The report stated that anti-anemia doses in excess of the FDA's recommendations is common practice in the dialysis industry. It's known that the dialysis industry derives much of its revenue from administration of one of the anti-anemia drugs, Epogen -- which is made by Amgen, a large drug design and manufacturing company.
In addition to the recent report, an article published yesterday in the online edition of the British medical journal The Lancet went on to state that half of all kidney dialysis patients have their red blood cell counts boosted beyond what the FDA regards as a safe dosage.
Many kidney failure patients suffer from anemia -- low red blood cell counts -- and would require blood transfusions without treatment. The UK's The Globe newspaper reported in September that in addition to the fact that half of all kidney dialysis patients had their red blood cell counts pushed higher than what the FDA recommends, about 20 percent of all dialysis patients -- about 65,000 total patients -- had counts in the potential danger zone revealed in the clinical trial.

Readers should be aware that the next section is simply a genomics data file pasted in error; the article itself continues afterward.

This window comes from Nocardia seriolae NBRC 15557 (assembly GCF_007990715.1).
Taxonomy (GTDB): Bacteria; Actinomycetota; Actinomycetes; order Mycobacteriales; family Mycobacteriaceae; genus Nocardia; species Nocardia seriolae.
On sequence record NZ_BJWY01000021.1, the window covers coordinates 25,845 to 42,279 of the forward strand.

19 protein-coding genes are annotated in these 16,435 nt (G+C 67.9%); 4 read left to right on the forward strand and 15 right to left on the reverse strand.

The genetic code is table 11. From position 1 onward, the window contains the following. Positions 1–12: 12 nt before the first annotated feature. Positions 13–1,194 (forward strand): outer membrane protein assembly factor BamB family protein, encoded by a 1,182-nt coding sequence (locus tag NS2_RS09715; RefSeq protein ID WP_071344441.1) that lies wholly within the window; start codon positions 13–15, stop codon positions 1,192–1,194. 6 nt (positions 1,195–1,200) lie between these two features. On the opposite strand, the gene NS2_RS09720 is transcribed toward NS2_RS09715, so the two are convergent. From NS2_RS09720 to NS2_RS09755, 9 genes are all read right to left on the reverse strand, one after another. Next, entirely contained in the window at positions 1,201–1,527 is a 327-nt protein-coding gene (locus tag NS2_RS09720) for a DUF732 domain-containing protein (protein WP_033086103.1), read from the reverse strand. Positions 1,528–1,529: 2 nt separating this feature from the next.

The anti-anemia drugs known commonly as Epogen and Aranesp are manufactured by Amgen and Johnson & Johnson's Procrit division. Both drugs -- which stimulate bone marrow to produce red blood cells -- are also prescribed for cancer patients undergoing chemotherapy.
The FDA alert this week also raises questions about new clinical prescribing guidelines issued by the National Kidney Foundation and underwritten by pharmaceutical companies -- including Amgen -- that suggest it is desirable to boost red blood cell counts to 13 grams per deciliter.
The limit of 12 grams per deciliter is the FDA-imposed suggested limitation and this new suggestion from the National Kidney Foundation goes beyond what the FDA states as safe. When asked, the Nation Kidney Foundation did not immediately respond to a request for comment this week, although a Foundation official stated that study's findings would be reviewed.